Technically part of the 9th Ward of New Orleans, Bywater has more recently been given its own name to suit it's increasingly disparate identity. Lying east of tourist Mecca the French Quarter with its back to the Mississippi River (and a tall levee blocking the view), Bywater is New Orleans' answer to Dalston or Williamsburg - or it will be in about five years' time.
A magnet for bohemians and fertile ground for new and interesting restaurants and bars, Bywater is on the rise but it's not quite there yet, so for now the beautifully colourful tree-lined streets are peaceful and the people are some of the most laid back and friendly you'll ever meet.
NOLA folk are extremely proud of their cuisine, much of which has a strong cajun and creole influence, and some of the best restaurants can be found in Bywater which offer a strong mix of traditional fare with more modern and experimental cuisine. Here's five of the best.
New Orleans has its fair share of high-end haunts, but you'd be missing out on the heart and soul of the city if you didn't go to one of the NOLA's homelier hangouts. Sat unassumingly on a quiet street corner on the South Eastern edge of Bywater, Elizabeth's is easy to miss, but try not to. The bountiful menu offers a mix of cajun and creole dishes with a touch of Americana. This is a good place to introduce yourself to the Po'Boy - Louisiana's version of the baguette (but larger and squidgier) which comes with meat or seafood. Elizabeth's shrimp Po'Boy ($9.50) is delicious, opt for 'dressed' to get the full complement of extras (lettuce, tomatoes, pickle etc), and go with an empty belly.
At the core of Bywater's hipster movement is Satsuma, the healthy antidote to New Orleans' predilection for fried grub. This is where the MacBook crowd come to update their blogs while slurping on a detox juices and wheatgrass shots. But this is not all hype, Satsuma breakfasts are rather special and they're not all unbearably wholesome. Try the One Eyed Jack ($6) - sourdough bread fried with an egg and topped with slices of creamy avocado and dashes hot sauce. The homemade granola with berries, yoghurt and locally sourced honey ($6.50) is delicious too. And, of course, the coffee is very good.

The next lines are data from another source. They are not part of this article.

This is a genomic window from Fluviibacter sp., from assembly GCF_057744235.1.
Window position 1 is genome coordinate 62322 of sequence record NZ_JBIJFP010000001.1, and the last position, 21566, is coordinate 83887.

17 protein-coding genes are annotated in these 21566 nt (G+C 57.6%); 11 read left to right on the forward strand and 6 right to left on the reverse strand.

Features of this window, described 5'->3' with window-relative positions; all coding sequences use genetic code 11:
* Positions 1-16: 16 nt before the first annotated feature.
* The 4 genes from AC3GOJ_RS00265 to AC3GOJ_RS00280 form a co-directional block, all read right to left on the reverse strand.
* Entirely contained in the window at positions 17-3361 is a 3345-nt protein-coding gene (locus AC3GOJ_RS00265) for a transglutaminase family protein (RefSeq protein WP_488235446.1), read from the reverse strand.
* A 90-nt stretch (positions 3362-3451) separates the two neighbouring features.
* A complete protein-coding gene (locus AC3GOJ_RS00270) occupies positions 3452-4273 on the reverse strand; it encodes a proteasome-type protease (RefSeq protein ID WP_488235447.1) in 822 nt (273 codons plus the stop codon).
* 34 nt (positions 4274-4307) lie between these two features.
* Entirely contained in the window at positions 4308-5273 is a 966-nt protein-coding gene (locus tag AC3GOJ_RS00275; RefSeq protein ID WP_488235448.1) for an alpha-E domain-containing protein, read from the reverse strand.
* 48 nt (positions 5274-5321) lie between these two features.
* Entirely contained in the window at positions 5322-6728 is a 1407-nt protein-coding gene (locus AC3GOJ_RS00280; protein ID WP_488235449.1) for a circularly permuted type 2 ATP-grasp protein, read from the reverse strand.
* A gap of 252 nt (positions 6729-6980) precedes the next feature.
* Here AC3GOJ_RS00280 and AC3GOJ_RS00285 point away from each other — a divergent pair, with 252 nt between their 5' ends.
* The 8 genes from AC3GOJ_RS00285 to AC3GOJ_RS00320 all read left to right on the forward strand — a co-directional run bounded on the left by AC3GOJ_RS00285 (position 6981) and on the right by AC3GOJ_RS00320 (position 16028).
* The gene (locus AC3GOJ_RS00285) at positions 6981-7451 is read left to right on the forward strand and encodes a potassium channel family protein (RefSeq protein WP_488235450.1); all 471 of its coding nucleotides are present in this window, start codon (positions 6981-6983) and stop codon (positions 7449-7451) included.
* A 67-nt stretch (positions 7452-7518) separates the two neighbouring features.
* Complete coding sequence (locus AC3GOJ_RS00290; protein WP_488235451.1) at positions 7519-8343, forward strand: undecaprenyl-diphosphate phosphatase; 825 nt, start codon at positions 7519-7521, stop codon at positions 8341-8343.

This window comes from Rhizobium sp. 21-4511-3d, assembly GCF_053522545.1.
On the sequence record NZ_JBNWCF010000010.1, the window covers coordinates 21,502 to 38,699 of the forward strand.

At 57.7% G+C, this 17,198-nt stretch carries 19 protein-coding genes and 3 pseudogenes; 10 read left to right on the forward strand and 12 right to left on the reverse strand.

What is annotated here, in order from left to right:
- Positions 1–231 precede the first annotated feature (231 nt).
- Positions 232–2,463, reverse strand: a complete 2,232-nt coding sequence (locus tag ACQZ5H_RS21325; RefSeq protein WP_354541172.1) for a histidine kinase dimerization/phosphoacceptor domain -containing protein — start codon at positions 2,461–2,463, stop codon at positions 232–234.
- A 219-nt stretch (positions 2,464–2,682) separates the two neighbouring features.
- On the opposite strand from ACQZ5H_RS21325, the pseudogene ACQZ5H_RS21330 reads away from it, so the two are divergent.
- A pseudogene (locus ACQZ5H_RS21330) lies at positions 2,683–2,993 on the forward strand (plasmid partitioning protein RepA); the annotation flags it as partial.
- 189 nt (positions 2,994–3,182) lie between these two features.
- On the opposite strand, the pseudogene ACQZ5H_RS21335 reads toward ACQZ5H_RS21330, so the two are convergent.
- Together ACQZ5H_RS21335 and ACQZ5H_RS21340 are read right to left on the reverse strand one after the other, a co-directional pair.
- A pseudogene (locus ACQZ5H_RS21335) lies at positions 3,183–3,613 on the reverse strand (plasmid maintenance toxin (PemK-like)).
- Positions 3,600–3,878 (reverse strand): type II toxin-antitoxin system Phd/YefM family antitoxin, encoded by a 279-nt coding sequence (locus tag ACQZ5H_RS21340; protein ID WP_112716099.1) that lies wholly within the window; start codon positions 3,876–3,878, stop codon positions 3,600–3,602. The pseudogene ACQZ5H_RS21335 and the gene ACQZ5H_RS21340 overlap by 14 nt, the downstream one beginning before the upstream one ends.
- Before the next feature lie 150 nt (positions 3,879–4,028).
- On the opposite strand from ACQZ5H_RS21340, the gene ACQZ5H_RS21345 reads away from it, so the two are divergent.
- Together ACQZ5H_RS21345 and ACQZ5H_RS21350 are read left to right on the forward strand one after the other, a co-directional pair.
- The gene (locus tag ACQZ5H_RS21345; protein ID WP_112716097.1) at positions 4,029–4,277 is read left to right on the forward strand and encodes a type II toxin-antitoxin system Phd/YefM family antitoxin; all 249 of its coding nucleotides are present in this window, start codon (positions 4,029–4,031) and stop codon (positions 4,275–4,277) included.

In the land of big appetites, Pizza Delicious is king. What started as a twice-weekly pop-up until the owners crowd-sourced enough funds for a 'bad-ass oven' and permanent residence on Piety Street, Pizza Delicious serves huge New York style pizzas (known as 'pies') which you can also order by the slice. Everything is fresh and their daily pizza specials, which have included the 'Amatriciana' (guanciale and red onion) and the 'White Pie' (spinach, ricotta, cherry tomatoes, olive oil), are always interesting. With prices sitting at around $2.50 for a (giant) slice and $17 for a whole pie, this is very good quality at very reasonable prices.
One of Bywater's slightly more 'proper' restaurants (in that the paintwork is not crumbling and you can tell it's a restaurant from the outside), Maurepas Foods are self-proclaimed purveyors of robust cuisine, which doesn't quite communicate the beautiful balance of flavours which typifies this restaurant's dishes. Robust these dishes are, but they are also refined, delicate and often surprising. The produce is all locally sourced which means the menu is always changing, but if you are lucky enough to be able to try the gulf fish with watermelon, halloumi and olives ($16), don't let the opportunity pass. The cocktail menu is impressive too.
There aren't many restaurants where your meal could combine recipes from Venezuela, S.Korea and Puerto Rico, but the co-owner of Booty's is a travel video maker by trade and has collected international street dishes which are served up as small plates in his restaurant. Dishes are served on a cone, eaten with your hands or presented on a stick, and the menu is a fascinating read. The gunmandu ($6) - crispy Korean Dumplings with a soy citrus sauce - are divine, as is the ceviche ($12), and if you're feeling homesick they even do fish and chips from Oldham ($10).